The Art of War for the anti-war movement

The Art of War for the anti-war movement
By Scott Ritter
Posted on March 31, 2006, Printed on April 10, 2006

It’s high time to recognize that we as a nation are engaged in a life-or-death struggle of competing ideologies with those who promote war as an American value and virtue.

In the months leading up to the invasion of Iraq by a US-led coalition, and for three years since, I have spent many hours speaking to numerous anti-war forums across the country and around the world. I have always been struck by the sincerity of the vast majority of those who call themselves anti-war, and impressed by their willingness to give so much of themselves in the service of such a noble cause.

Whether participating in demonstrations, organizing a vigil, conducting town-hall meetings, or writing letters to their elected officials and the media, the participants in the anti-war movement have exhibited an energy and integrity that would make anyone proud. For myself, I have been vociferous in my defense of the actions of the majority of the anti-war movement, noting that the expression of their views is not only consistent with their rights afforded by the Constitution of the United States, but also that their engagement in the process of citizenship is a stellar example of the ideals and values set forth in that document, and as such representative of the highest form of patriotism in keeping with service to a document that begins, “We the People.”

Lately I have noticed a growing despondency among many of those who call themselves the anti-war movement. With the United States now entering its fourth year of illegal war in and illegitimate occupation of Iraq, and the pro-war movement moving inexorably towards yet another disastrous conflict with Iran, there is an increasing awareness that the cause of the anti-war movement, no matter how noble and worthy, is in fact a losing cause as currently executed. Despite all of the well-meaning and patriotic work of the millions of activists and citizens who comprise the anti-war movement, America still remains very much a nation not only engaged in waging and planning wars of aggression, but has also become a nation which increasingly identifies itself through its military and the wars it fights. This is a sad manifestation of the fact that the American people seem to be addicted to war and violence, rather than the ideals of human rights, individual liberty, and freedom and justice for all that should define our nation.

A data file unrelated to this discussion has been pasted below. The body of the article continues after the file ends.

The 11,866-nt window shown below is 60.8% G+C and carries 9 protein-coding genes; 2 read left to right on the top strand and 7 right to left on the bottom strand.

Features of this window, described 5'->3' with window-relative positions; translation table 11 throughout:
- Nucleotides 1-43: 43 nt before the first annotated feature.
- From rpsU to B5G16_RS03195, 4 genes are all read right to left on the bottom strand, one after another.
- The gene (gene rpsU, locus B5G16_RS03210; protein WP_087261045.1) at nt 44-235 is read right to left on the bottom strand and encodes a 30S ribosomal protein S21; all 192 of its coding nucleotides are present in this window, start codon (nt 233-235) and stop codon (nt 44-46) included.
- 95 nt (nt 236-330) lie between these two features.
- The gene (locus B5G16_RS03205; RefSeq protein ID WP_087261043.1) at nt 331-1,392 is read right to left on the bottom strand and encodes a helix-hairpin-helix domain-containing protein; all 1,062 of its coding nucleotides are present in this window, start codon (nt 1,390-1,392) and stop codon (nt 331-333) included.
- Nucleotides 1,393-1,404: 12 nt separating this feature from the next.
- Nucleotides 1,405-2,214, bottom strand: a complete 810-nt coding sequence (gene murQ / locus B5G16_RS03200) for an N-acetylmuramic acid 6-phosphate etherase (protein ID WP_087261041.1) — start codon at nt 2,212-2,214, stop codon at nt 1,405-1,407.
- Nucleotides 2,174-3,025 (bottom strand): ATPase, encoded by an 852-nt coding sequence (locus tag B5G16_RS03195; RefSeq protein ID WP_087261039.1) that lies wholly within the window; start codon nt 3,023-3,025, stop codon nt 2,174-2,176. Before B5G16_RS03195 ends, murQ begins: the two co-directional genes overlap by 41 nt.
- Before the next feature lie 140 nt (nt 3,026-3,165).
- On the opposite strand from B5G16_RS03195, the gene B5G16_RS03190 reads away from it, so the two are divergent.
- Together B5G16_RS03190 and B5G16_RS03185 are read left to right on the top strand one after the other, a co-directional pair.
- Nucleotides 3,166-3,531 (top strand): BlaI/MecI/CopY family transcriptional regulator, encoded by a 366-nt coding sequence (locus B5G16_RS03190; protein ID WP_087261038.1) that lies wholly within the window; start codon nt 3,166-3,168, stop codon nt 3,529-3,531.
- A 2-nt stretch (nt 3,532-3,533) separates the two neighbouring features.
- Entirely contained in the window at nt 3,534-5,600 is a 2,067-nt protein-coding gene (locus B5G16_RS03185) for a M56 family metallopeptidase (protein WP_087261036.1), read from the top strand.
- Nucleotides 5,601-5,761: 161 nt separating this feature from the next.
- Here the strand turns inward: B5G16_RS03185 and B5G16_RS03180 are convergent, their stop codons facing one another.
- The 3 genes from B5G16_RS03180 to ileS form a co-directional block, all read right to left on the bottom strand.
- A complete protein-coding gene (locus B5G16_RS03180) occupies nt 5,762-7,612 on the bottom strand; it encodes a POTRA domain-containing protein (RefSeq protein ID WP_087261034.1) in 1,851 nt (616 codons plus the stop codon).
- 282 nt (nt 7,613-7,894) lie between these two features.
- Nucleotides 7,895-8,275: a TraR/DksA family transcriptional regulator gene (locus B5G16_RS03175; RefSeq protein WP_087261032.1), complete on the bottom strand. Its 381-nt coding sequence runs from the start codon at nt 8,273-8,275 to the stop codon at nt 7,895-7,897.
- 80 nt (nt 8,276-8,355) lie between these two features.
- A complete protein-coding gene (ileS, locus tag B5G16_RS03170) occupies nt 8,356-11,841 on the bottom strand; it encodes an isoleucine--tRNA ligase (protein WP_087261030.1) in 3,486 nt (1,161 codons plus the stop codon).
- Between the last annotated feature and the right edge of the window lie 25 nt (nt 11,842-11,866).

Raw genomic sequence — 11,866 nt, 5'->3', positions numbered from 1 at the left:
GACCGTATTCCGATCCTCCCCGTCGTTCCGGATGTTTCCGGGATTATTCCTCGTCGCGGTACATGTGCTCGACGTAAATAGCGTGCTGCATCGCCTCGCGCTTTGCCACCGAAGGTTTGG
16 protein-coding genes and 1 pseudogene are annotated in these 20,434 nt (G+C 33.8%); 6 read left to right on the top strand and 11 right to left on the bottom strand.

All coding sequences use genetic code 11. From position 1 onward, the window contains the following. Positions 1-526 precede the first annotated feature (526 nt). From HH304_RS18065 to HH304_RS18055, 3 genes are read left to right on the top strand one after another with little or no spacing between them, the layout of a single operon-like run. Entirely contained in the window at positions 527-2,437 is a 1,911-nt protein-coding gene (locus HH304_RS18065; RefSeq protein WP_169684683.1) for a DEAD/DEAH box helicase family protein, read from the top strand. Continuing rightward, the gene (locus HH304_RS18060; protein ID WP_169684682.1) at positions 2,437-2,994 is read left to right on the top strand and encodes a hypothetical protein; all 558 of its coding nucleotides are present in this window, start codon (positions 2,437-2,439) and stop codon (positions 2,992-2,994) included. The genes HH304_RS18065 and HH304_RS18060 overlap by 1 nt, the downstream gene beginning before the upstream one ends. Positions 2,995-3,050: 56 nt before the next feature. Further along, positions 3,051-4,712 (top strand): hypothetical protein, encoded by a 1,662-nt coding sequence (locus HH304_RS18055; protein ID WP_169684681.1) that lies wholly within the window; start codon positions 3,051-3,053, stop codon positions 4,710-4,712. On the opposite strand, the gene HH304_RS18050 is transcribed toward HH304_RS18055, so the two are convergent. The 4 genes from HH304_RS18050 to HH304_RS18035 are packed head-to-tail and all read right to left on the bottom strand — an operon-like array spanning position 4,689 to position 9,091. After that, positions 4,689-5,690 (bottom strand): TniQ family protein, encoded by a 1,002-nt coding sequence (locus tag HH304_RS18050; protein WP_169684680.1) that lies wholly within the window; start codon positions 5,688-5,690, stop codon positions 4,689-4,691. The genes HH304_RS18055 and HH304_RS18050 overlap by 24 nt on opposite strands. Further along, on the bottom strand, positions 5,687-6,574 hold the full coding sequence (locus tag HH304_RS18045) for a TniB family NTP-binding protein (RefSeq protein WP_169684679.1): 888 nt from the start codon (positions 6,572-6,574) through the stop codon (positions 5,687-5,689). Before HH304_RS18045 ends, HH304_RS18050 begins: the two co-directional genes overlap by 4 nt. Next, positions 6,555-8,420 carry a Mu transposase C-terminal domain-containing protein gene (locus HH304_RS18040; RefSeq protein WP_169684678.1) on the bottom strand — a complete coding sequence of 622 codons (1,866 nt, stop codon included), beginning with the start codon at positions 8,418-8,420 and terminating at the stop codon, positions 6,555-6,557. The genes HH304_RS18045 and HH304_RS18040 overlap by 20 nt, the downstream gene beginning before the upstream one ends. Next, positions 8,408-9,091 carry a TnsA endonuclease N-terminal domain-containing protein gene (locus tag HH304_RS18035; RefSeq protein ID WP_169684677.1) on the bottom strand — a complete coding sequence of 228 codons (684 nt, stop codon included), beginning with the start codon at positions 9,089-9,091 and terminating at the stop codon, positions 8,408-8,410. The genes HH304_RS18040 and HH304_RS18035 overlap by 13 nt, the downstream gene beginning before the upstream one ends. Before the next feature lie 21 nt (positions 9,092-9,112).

In short, the anti-war movement has come face to face with the reality that in the ongoing war of ideologies that is being waged in America today, their cause is not just losing, but is in fact on the verge of complete collapse. Many in the anti-war movement would take exception to such a characterization of the situation, given the fact that there seems to be a growing change in the mood among Americans against the ongoing war in Iraq. But one only has to scratch at the surface of this public discontent to realize how shallow and superficial it is. Americans aren’t against the war in Iraq because it is wrong; they are against it because we are losing.
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Wisconsin sets example for resolutions to withdraw troops from Iraq

Part of my campaign platform is calling for Salt Lake County to join other brave communities in the nation in adopting resoultions agains the illegal war and occupation in Iraq.

Wisconsin communities have done just that. 24 of 32 communities approved referendums Tuesday calling for the immediate withdrawal of U.S. troops from Iraq.

Kudos to those communities for taking a stand.

Gonzales gets the shaft

The Syndialist posted this photo on his blog today:Gonzales vs. audience photo

Accompanying the photo is a caption that describes how the audience at Georgetown University stood up and turned their backs on Attorney General Alberto Gonzales as he spoke at Georgetown University Law School today. Gonzales said that “warrantless surveillance is critical to prevent another terrorist attack within the United States”.

Stop Karl Rove

Several days ago I posted an article by Cindy Sheehan where she calls on people everywhere to take action against the injustices of war.

War Times has published this article:

By Max Elbaum

Elbaum addresses the points made by Rove in his speech to the Republican National Committee last week, where he justifies the degradation of peoples’ rights in the name of the “war on terrorism”. Elbaum points out that most Dems fail to take a stand for what is right and just say “no”.

Elbaum calls on anti-war activists and grassroots everywhere to take action to stop Karl Rove.

I keep hearing this: Take Action. I believe that we are at the point where we must.

Here is the article:

The speech that will define U.S. politics throughout 2006 has already been given.

The audience was the Republican National Committee and the date was January 19.
The speechmaker was Karl Rove, top political adviser to President George Bush.